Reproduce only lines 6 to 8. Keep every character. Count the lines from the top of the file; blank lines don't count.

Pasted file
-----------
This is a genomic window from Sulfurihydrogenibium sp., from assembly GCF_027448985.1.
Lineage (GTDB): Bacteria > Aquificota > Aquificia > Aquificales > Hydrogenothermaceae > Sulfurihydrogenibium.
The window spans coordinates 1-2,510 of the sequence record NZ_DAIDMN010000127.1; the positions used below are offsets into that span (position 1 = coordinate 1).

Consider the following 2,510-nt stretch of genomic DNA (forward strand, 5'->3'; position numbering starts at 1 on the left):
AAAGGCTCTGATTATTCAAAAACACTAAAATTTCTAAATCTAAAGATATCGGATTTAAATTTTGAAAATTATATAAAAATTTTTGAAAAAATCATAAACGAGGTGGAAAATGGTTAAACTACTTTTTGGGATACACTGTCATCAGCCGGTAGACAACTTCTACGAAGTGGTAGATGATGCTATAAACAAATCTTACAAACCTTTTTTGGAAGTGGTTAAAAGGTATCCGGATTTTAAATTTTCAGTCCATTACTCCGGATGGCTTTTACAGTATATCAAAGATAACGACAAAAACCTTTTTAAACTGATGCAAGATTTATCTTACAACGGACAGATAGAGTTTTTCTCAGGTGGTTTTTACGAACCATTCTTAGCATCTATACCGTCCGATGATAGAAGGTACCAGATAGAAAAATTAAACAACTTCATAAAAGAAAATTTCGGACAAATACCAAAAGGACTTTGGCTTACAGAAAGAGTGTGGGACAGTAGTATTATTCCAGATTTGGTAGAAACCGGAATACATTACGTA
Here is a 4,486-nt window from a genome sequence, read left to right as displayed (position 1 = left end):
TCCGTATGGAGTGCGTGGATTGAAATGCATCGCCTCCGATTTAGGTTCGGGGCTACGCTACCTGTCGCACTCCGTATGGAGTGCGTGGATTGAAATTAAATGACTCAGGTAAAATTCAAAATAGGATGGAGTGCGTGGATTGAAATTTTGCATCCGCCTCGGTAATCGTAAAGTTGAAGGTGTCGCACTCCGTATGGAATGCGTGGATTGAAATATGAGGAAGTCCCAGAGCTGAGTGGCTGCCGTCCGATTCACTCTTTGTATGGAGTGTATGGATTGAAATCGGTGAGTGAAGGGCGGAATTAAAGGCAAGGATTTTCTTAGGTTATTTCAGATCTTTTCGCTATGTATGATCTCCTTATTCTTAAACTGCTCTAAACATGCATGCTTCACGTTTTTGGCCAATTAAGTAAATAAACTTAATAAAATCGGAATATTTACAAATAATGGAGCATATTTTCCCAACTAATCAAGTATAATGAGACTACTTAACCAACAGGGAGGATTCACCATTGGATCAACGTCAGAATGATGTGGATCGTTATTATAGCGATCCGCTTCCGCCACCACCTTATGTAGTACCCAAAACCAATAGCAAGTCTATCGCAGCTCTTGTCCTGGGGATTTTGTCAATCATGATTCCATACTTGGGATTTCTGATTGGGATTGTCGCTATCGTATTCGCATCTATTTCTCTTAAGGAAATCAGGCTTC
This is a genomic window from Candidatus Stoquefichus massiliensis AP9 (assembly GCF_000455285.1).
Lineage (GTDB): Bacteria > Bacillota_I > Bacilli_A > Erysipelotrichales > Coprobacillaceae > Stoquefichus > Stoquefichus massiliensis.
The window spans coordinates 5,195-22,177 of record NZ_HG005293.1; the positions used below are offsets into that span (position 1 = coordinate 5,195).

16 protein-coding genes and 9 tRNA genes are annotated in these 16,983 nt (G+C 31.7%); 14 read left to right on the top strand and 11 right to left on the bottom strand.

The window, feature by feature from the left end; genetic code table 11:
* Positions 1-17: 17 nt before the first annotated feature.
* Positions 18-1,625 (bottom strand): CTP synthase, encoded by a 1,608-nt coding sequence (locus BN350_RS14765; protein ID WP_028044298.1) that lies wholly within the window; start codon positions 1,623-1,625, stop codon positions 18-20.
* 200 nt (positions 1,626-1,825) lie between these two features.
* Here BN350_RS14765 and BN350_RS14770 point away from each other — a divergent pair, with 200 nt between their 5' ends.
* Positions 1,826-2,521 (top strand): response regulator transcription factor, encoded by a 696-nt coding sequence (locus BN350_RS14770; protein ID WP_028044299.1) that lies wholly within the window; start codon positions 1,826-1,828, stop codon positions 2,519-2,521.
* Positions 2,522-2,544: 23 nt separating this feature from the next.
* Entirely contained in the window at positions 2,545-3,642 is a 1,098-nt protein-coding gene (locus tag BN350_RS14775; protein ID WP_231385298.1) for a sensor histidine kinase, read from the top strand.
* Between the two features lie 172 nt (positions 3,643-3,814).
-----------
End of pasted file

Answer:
Here is a 4,486-nt window from a genome sequence, read left to right as displayed (position 1 = left end):
TCCGTATGGAGTGCGTGGATTGAAATGCATCGCCTCCGATTTAGGTTCGGGGCTACGCTACCTGTCGCACTCCGTATGGAGTGCGTGGATTGAAATTAAATGACTCAGGTAAAATTCAAAATAGGATGGAGTGCGTGGATTGAAATTTTGCATCCGCCTCGGTAATCGTAAAGTTGAAGGTGTCGCACTCCGTATGGAATGCGTGGATTGAAATATGAGGAAGTCCCAGAGCTGAGTGGCTGCCGTCCGATTCACTCTTTGTATGGAGTGTATGGATTGAAATCGGTGAGTGAAGGGCGGAATTAAAGGCAAGGATTTTCTTAGGTTATTTCAGATCTTTTCGCTATGTATGATCTCCTTATTCTTAAACTGCTCTAAACATGCATGCTTCACGTTTTTGGCCAATTAAGTAAATAAACTTAATAAAATCGGAATATTTACAAATAATGGAGCATATTTTCCCAACTAATCAAGTATAATGAGACTACTTAACCAACAGGGAGGATTCACCATTGGATCAACGTCAGAATGATGTGGATCGTTATTATAGCGATCCGCTTCCGCCACCACCTTATGTAGTACCCAAAACCAATAGCAAGTCTATCGCAGCTCTTGTCCTGGGGATTTTGTCAATCATGATTCCATACTTGGGATTTCTGATTGGGATTGTCGCTATCGTATTCGCATCTATTTCTCTTAAGGAAATCAGGCTTC
This is a genomic window from Candidatus Stoquefichus massiliensis AP9 (assembly GCF_000455285.1).